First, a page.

“I’m afraid of death” :: kathleen ossip

I’m afraid of death
because it inflates
the definition
of what a person
is, or love, until
they become the same,
love, the beloved,

I’m afraid of death
because it invents
a different kind of
time, a stopped clock
that can’t be reset,
only repurchased,
an antiquity.

I’m afraid of death,
the magician who
makes vanish and who
makes odd things appear
in odd places—your
name engraves itself
on a stranger’s chest
in letters of char.


dedication :: jim natal

This is to poems that get
lost in the dark,

poems that flutter
away, white moths
just out of reach,
camoflaged against
rough plaster of
bedroom ceiling,
little bumps and
patterns of branches
cast by light from streetlamps,
neighbors’ windows,
sometimes the

In that criss-crossed and
curtained glow
you only see them
when they move.
To grab is
to crush and keep
them earthbound, snow
of bitter wing dust on
your hands and

fine as the powder of poems
lost in time, slipped
in among old papers
tossed away, whispers
that now annoy the hair on
the back of your head like a
strand of spider web
you brushed
one high school night,
still sticky with the first
line of your
first poem, caught,
then struggling free:

“Trees and shadows of

(via, via)

if we must die :: claude mckay

If we must die—let it not be like hogs
Hunted and penned in an inglorious spot,
While round us bark the mad and hungry dogs,
Making their mock at our accursed lot.
If we must die—oh, let us nobly die,
So that our precious blood may not be shed
In vain; then even the monsters we defy
Shall be constrained to honor us though dead!
Oh, Kinsmen! We must meet the common foe;
Though far outnumbered, let us show us brave,
And for their thousand blows deal one deathblow!
What though before us lies the open grave?
Like men we’ll face the murderous, cowardly pack,
Pressed to the wall, dying, but fighting back!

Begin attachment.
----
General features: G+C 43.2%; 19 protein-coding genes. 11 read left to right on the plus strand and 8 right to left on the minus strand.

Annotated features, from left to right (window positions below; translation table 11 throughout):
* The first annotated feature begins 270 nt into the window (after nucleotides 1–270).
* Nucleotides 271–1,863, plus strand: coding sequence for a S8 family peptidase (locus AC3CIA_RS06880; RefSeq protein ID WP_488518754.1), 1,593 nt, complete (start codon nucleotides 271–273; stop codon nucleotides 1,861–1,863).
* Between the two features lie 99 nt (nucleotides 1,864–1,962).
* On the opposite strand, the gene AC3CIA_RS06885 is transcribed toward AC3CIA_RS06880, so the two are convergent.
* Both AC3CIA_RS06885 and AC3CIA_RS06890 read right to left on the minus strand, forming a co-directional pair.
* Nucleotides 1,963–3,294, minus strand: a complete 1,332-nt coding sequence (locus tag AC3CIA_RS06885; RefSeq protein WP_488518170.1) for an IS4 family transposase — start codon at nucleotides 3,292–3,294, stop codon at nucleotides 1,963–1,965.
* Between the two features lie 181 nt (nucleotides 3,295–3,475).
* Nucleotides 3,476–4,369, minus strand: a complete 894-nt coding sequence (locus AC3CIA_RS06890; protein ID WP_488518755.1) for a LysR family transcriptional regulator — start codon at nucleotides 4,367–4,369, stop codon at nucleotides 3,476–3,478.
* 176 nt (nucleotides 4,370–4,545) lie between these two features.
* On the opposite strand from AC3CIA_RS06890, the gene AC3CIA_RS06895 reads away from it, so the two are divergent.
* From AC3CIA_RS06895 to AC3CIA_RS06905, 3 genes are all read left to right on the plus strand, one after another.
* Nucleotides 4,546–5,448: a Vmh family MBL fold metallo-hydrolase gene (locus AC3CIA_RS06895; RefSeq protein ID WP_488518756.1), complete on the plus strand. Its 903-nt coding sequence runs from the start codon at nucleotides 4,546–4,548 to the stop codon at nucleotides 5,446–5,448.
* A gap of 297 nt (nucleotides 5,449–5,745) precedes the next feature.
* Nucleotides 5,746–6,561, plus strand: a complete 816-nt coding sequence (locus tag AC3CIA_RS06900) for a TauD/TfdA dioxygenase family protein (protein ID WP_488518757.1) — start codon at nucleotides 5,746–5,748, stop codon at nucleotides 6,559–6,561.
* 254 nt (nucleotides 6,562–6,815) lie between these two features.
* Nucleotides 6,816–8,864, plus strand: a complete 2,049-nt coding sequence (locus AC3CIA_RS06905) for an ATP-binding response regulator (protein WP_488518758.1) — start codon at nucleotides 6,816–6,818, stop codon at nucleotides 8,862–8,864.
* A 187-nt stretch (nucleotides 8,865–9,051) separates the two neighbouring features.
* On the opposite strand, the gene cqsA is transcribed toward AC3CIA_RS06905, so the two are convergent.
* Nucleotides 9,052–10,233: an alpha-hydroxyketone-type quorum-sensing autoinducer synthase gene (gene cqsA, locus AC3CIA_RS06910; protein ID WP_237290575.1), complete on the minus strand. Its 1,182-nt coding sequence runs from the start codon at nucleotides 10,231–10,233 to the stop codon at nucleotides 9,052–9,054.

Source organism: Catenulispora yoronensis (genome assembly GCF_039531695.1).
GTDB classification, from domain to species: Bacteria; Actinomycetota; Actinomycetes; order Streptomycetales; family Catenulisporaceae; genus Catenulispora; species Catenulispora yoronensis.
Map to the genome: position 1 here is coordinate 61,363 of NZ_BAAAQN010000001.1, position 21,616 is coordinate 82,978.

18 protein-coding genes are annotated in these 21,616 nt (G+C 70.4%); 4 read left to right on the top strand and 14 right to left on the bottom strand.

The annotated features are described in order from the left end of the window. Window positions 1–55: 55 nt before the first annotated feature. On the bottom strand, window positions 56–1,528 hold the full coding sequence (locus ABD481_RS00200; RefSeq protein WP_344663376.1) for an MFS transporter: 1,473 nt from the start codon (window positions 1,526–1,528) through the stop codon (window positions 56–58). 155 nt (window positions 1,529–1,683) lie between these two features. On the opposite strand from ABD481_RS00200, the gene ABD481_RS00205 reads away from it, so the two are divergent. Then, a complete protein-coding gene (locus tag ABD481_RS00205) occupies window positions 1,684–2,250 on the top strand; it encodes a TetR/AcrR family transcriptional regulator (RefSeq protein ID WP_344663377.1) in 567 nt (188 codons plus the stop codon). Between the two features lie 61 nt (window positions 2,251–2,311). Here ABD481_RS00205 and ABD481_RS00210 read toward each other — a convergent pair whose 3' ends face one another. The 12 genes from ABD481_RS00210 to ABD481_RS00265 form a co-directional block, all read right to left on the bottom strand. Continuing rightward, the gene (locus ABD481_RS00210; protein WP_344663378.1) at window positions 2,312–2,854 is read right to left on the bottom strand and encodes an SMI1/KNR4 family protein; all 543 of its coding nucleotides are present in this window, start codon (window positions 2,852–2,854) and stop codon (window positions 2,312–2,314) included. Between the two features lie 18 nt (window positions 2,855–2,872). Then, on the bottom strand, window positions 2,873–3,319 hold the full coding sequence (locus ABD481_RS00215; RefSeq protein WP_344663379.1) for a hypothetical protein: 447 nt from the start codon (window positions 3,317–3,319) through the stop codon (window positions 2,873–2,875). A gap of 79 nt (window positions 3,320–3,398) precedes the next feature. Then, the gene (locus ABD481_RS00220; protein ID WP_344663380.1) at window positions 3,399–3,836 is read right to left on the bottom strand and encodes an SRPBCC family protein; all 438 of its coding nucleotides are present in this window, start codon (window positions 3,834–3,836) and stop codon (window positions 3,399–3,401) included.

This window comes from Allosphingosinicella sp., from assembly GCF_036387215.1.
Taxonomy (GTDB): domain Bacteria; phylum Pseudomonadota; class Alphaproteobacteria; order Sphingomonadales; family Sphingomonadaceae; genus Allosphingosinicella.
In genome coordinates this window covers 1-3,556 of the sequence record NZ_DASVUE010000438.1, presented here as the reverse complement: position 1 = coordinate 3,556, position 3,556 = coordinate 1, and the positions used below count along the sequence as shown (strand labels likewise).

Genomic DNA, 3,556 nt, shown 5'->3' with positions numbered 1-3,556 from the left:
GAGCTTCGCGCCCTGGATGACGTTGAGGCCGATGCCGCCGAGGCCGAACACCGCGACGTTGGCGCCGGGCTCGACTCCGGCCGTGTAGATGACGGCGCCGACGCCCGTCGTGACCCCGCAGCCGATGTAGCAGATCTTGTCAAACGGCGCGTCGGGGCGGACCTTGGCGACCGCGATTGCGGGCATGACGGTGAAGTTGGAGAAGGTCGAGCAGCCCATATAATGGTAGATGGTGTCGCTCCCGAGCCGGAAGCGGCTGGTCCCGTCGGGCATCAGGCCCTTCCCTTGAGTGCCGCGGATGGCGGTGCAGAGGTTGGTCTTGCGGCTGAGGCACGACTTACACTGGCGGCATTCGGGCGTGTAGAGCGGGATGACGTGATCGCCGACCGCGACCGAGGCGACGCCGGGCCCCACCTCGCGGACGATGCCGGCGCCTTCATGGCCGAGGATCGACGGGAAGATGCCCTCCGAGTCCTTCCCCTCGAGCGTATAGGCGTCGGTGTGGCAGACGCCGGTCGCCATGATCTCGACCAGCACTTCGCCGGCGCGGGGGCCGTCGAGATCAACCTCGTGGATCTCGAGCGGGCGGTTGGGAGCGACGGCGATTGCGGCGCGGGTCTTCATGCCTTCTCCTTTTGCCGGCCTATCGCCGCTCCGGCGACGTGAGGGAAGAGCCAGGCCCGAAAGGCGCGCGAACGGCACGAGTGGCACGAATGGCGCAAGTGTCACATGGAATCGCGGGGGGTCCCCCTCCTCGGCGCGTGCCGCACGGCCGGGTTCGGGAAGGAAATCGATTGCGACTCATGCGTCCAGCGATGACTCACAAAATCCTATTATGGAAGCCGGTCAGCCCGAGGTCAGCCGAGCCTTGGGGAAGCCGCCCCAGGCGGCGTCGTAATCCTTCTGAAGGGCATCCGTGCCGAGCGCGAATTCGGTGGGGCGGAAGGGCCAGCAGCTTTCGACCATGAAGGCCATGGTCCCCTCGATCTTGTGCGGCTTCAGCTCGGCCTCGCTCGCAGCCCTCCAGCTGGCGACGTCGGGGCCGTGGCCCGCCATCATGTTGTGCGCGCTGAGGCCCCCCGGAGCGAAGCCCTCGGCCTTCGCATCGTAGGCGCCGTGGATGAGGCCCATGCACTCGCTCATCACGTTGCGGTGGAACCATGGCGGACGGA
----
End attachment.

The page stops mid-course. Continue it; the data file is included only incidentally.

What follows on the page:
here :: ed roberson

There is nothing concrete to grasp in
looking into the morning sky

The evidence of red-eye
flights east a plane drawn line presents

is not a wheelbarrow solid enough
dependency as day and night

carry    in coming and going
You don’t see the poem

saying anything you can’t see in it
White dashes of contrails’

seemingly unmoving streak towards sunrise
disquiet the pale otherwise

unpunctuated blue of dawn
breaks it off                   Here is that silence

a thank-you note :: michael ryan

For John Skoyles

My daughter made drawings with the pens you sent,
line drawings that suggest the things they represent,
different from any drawings she — at ten — had done,
closer to real art, implying what the mind fills in.
For her mother she made a flower fragile on its stem;
for me, a lion, calm, contained, but not a handsome one.
She drew a lion for me once before, on a get-well card,
and wrote I must be brave even when it’s hard.

Such love is healing — as you know, my friend,
especially when it comes unbidden from our children
despite the flaws they see so vividly in us.
Who can love you as your child does?
Your son so ill, the brutal chemo, his looming loss
owning you now — yet you would be this generous
to think of my child. With the pens you sent
she has made I hope a healing instrument.

couple sharing a peach :: molly peacock

It’s not the first time
we’ve bitten into a peach.
But now at the same time
it splits–half for each.
Our “then” is inside its “now,”
its halved pit unfleshed–

what was refreshed.
Two happinesses unfold
from one joy, folioed.
In a hotel room
our moment lies
with its ode inside,
a red tinge,
with a hinge.